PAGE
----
CREDIT: Adam Peck
The National Organization for Marriage and its affiliated “Education Fund” combined to spend more than $16.5 million in 2012, according to the groups’ newly released tax filings. More than $6 million of this money went to fight against same-sex marriage in seven states — six of which now have marriage equality — as well as numerous other failed political efforts.
According to the IRS Form 990s for the two tax-exempt organizations, NOM spent more than $2.1 million in Minnesota in support of efforts to amend the state’s constitution. After the amendment failed by a 51 to 47 margin and helped cost the Republicans control of both the state House and Senate, the legislature enacted marriage equality this May.
The group spent another $3.8 million to oppose pro-marriage equality state referenda in Maine, Maryland, and Washington. Voters in all three rejected NOM’s arguments and passed marriage equality. The group’s lone success came in North Carolina, where it spent $425,000 in support of the state’s marriage inequality amendment — though even that victory is currently being challenged in federal court by the American Civil Liberties Union.
It spent another $10,000 in support of the unsuccessful legal defense of California’s unconstitutional Proposition 8, $10,000 to back an anti-marriage group in New Jersey (where the state Supreme Court allowed same-sex marriage to begin last month), and nearly $6,000 to Stand for Marriage DC, a group that fought against marriage equality in District of Columbia in 2010.
NOM also gave $7,000 to the New Hampshire House Republican Victory PAC (after failing to repeal marriage equality in March 2012, the GOP also lost its majority that November), $5,000 to keep NH State Rep. Bill O’Brien (R) as House Speaker (he lost his majority and is no longer in leadership), and $1,000 to re-elect NH Republican State Rep. Stephen Stepanek (who lost re-election). It gave $55,000 to Bob Vander Plaats’ Iowa FAMiLY LEADER, which unsuccessfully attempted to defeat a state Supreme Court Justice who had ruled in favor of marriage equality.
Though she announced in late 2011 that she was significantly scaling back her involvement with the organization she co-founded, NOM paid $160,000 to Maggie Gallagher — more than she received the previous year as NOM’s full-time chairman. According to the NOM filing, Gallagher worked just 5 hours a week in 2012 (though this is contradicted in the filing for the Education Fund).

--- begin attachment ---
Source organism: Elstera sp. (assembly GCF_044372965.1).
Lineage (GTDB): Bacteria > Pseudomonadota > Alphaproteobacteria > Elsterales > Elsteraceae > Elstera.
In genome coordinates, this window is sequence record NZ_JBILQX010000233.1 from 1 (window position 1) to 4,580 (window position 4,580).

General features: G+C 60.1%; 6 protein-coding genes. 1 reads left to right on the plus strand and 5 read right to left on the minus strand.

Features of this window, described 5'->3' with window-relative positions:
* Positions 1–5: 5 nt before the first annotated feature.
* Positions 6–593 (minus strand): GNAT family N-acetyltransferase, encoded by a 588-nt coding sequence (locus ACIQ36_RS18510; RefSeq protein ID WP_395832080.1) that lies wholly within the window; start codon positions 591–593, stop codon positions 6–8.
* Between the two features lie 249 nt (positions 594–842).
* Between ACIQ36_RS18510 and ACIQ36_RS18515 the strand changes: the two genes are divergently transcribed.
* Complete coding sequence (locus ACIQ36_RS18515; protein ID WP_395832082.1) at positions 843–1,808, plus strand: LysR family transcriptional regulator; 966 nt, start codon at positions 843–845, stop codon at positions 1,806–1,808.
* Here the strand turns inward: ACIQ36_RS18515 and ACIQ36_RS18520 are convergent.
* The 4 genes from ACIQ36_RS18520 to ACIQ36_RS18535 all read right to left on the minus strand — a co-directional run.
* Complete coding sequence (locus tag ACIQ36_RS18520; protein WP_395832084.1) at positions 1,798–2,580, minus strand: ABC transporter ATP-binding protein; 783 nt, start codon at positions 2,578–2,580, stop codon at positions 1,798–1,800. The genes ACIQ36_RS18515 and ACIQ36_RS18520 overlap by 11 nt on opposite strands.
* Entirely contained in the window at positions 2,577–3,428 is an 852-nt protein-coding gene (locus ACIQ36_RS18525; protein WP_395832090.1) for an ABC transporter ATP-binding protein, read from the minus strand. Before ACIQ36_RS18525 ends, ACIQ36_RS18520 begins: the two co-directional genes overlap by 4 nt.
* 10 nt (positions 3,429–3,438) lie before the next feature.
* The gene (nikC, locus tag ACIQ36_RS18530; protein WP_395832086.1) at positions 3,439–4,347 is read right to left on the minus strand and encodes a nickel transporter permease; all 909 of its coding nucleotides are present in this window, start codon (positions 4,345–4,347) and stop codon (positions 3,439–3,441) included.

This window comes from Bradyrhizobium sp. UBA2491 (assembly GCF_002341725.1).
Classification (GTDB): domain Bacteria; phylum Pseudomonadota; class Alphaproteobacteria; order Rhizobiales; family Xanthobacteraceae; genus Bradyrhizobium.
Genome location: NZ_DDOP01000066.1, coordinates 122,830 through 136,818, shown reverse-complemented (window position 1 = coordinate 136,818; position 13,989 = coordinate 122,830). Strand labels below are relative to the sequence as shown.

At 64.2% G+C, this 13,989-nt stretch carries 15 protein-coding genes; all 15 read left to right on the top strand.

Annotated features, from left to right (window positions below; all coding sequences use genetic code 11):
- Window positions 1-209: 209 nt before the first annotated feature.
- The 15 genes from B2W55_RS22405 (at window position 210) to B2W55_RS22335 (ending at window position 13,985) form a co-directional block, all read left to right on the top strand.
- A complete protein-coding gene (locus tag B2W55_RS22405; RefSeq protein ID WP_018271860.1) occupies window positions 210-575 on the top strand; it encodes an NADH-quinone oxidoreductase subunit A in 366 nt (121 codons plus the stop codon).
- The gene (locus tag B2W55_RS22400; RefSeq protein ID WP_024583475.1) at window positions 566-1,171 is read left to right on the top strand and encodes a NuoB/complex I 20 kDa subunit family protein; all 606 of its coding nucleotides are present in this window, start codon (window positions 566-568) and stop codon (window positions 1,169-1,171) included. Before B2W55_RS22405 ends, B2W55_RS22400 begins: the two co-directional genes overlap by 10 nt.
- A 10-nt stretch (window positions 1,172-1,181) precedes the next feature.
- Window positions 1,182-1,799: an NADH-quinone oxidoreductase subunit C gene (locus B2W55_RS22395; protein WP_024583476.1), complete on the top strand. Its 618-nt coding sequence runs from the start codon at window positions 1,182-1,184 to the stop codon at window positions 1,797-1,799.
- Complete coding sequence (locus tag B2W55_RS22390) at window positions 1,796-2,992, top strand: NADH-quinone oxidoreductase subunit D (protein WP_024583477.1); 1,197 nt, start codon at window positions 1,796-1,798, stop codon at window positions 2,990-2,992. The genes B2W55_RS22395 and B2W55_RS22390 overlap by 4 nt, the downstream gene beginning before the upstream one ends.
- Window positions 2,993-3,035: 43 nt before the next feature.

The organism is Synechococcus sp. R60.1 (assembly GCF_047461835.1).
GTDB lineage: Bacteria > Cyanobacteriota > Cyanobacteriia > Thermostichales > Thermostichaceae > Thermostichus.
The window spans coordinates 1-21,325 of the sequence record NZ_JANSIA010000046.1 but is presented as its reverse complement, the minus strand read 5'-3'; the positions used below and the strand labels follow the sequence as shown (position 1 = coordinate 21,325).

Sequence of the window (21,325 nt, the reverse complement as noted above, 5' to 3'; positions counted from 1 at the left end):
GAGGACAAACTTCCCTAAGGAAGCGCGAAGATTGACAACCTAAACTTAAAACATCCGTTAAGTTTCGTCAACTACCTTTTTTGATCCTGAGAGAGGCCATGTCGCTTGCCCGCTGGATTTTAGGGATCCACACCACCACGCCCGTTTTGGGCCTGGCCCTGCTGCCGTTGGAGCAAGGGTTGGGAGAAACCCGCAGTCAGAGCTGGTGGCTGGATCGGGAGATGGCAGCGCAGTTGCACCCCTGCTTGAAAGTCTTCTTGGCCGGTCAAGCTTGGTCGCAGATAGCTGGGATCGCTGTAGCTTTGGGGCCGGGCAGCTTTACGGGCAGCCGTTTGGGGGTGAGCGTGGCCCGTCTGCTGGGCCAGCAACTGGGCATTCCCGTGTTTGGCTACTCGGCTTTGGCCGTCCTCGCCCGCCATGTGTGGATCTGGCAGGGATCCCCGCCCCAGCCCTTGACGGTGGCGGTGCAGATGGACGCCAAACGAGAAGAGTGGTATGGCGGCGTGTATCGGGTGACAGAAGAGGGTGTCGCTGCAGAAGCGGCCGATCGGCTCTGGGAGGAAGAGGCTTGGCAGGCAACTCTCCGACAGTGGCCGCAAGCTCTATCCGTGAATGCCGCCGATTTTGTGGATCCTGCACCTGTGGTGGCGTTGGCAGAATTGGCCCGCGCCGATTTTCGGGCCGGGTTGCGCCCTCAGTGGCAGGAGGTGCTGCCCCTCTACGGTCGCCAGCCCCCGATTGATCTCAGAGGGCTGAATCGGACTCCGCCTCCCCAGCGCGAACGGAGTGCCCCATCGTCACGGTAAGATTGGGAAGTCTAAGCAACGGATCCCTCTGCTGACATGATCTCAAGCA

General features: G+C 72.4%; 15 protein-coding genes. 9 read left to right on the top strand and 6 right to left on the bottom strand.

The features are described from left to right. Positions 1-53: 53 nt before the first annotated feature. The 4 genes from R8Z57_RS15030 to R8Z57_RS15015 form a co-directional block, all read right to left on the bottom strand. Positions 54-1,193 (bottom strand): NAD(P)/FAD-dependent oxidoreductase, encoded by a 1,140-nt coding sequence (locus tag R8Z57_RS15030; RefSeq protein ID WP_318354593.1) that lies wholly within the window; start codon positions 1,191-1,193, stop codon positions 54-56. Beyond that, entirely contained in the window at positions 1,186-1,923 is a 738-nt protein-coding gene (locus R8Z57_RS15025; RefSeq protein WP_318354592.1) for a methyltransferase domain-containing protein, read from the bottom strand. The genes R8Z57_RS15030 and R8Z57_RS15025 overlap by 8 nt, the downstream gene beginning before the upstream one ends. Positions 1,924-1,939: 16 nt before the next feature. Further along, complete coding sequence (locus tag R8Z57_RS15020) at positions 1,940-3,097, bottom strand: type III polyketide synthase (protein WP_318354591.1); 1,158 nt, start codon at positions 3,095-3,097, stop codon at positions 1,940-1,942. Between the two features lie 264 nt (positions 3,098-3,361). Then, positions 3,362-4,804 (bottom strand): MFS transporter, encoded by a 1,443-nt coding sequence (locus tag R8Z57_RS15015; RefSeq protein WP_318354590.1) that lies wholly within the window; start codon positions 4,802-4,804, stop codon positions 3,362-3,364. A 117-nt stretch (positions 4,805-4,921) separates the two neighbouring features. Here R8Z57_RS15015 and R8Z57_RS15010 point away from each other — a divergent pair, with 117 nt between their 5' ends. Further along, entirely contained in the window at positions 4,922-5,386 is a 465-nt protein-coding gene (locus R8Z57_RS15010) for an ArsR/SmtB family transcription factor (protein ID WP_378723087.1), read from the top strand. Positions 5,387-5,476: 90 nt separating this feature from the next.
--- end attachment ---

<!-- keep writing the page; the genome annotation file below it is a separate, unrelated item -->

NOM, which has made race-baiting an overt part of its strategy, gave $35,000 to the William Owens Ministry. Owens, a controversial pastor, has long been NOM’s African American liaison through his Coalition of African American Pastors — though he previously claimed he received no compensation from the group.
NOM also sent $50,000 to the Freedom of Conscience Defense Fund (FCDF), a California-based “traditional family values” legal group that boasts of being “lead defense counsel for Jews Offering New Alternatives for Healing (JONAH).” JONAH, a group that provides harmful “ex-gay” therapy, is currently being sued by the Southern Poverty Law Center for allegedly committing consumer fraud by peddling a “cure” for homosexuality. FCDF also notes on its website that it has consulted with “a national pro-marriage nonprofit organization that has been falsely accused by a same-sex marriage activist of being found guilty of multiple violations of campaign finance laws” and is working to identify incidents of “harassing and threatening e-mails” sent to supporters of groups like NOM.
Despite the seven-figure deficit, NOM increased the salaries of its key employees from 2011 to 2012. That shortfall, combined with its 2013 defeats in Delaware, Hawaii, Illinois, Rhode Island, will be a significant obstacle as the group seeks to stop further movement towards marriage equality — and to get revenge on more than 625 lawmakers who it has vowed to hold “accountable” for their pro-equality votes.